The group is developing the new materials and manufacturing technology required for practical applications, including the manufacture of graded electrical and magnetic materials using new adaptations of 3D printing, spray deposition, and polymer-based casting. In some arrangments, the structured materials - or meta-materials - produce unusual interactions with microwaves unavailable in conventional materials or composites. We are also studying active meta-materials where their microwave response is controlled by an external stimulus.

The SuperGen Energy Storage Hub is a national collaboration funded by EPSRC for research on all types of storage technologies. Our work focuses on the manufacture of improved, structured electrodes for batteries and supercapacitors

We are also research new manufacturing-material combinations for grid-scale storage in EPSRC Grand Challenge: Energy Storage for Low Carbon Grids, led by Imperial College London. Both these projects form part of our contribution to The Energy Storage Research Network. We are also studying the novel manufacturing and performance of Flexible energy storage and generation systems funded by the Korea Institute of Energy Technology Evaluation and Planning (KETEP).

Oxford Energy provides more information on how our work links with Oxford University's wider energy research activities.

- More current projects, further details and facilities -

A gallery of photos of the group, visitors and other activities:

Research projects available

Research studentships:

o Novel additive manufacturing approaches for active meta-materials

o Layer-by-layer manufacture of improved materials and devices for energy storage

o Spray forming of high entropy alloys

o Synchrotron X-ray and optical in-situ measurement and analysis of solidification phenomena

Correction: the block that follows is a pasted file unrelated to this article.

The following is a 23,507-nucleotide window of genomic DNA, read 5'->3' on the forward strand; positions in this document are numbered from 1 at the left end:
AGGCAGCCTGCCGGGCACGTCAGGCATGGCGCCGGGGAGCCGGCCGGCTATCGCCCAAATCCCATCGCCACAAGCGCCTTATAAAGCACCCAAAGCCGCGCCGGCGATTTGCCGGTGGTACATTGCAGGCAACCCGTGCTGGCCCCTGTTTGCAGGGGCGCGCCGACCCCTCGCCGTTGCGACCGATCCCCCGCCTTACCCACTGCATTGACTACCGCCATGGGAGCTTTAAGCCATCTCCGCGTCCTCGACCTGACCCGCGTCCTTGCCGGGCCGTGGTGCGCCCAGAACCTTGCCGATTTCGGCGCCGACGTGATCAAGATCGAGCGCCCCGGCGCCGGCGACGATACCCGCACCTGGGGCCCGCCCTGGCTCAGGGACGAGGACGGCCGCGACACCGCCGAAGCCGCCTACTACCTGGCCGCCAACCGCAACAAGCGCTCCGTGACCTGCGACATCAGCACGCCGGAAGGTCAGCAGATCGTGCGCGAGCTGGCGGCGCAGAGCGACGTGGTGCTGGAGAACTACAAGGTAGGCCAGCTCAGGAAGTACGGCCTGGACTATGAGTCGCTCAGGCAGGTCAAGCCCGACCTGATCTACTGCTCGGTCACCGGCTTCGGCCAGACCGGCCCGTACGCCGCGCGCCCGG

How to apply and closing dates for the following projects are given HERE

Post-doctoral positions: please check back later.


Some recent journal publications:

Mapping of multi-elements during melting and solidification using synchrotron X-rays and pixel-based spectroscopy, E. Liotti, A. Lui, T. Connolley, M. Wilson, M. Veale, K. Sawhney, I. Dolbnya, A. Malandain and P.S. Grant, Sci. Rep., 5 (2015), 15988.

Towards low cost grid scale energy storage: supercapacitors based on up-cycled industrial mill scale waste, C. Fu and P.S. Grant, ACS Sus. Chem. Eng., 11 (2015), 2831-2838.

Engineering the nanostructure of a polymer nanocomposite film containing Ti-based core–shell particles to enhance dielectric response, A. Mahadevegowda, N.P. Young and P.S. Grant, Nanoscale, 7 (2015), 15727–15733.

Manufacture of electrical and magnetic graded and anisotropic materials for novel manipulations of microwaves, P.S. Grant, F. Castles, Q. Lei, Y. Wang, J.M. Janurudin, D. Isakov, S. Speller, C. Dancer and C.R.M Grovenor, Phil. Trans. R. Soc. A, 373, 2049 (2015), 20140353.

Fe3O4-carbon nanofibre bead-on-string electrodes for enhanced electrochemical energy storage, C. Fu, A. Mahadevegowda and P.S. Grant, J. Mat. Chem. A, 3 (2015), 14245–14253.

3D Printing of magnetic materials for electromagnetic devices, Y. Wang, F. Castles and P.S. Grant, Mater. Res. Soc. Symp. Proc., 1788 (2015), mrss15-2116292.

Scaleable polymer based ferrite composites with matching permeability and permittivity for high frequency applications, Y. Wang, E. Edwards, I. Hooper, N. Clow and P.S. Grant, Appl. Phys. A, 120 (2015), 609-614.

Processing and microstructure characterization of oxide dispersion strengthened Fe–14Cr–0.4Ti–0.25Y2O3 ferritic steels fabricated by spark plasma sintering, H. Zhang, K. Dawson, H. Ning, C.A. Williams, M. Gorley, C.R.M. Grovenor, S.G. Roberts, M.J. Reece, H. Yan and P.S. Grant, J. Nucl. Mat., 464 (2015), 61-68.

Characterisation of the residual stresses in spray formed steels using neutron diffraction, T.L. Lee, J. Mi, S.L. Zhao, J.F. Fan, S.Y. Zhang, S. Kabra and P.S. Grant, Scripta Mat., 100 (2015), 82-85.

Enhancing the supercapacitor behaviour of Fe3O4/FeOOH coaxial nanowire-carbon nanotube hybrid electrodes in aqueous electrolytes, L. O'Neill, C. Johnston and P.S. Grant, J. Power Sources, 274 (2015), 907–915.

- More selected journal papers -


Professor Patrick Grant
Department of Materials, Oxford University
Parks Road, Oxford OX1 3PH, UK
T: 44-1865-283763 or 283324
F: 44-1865-848785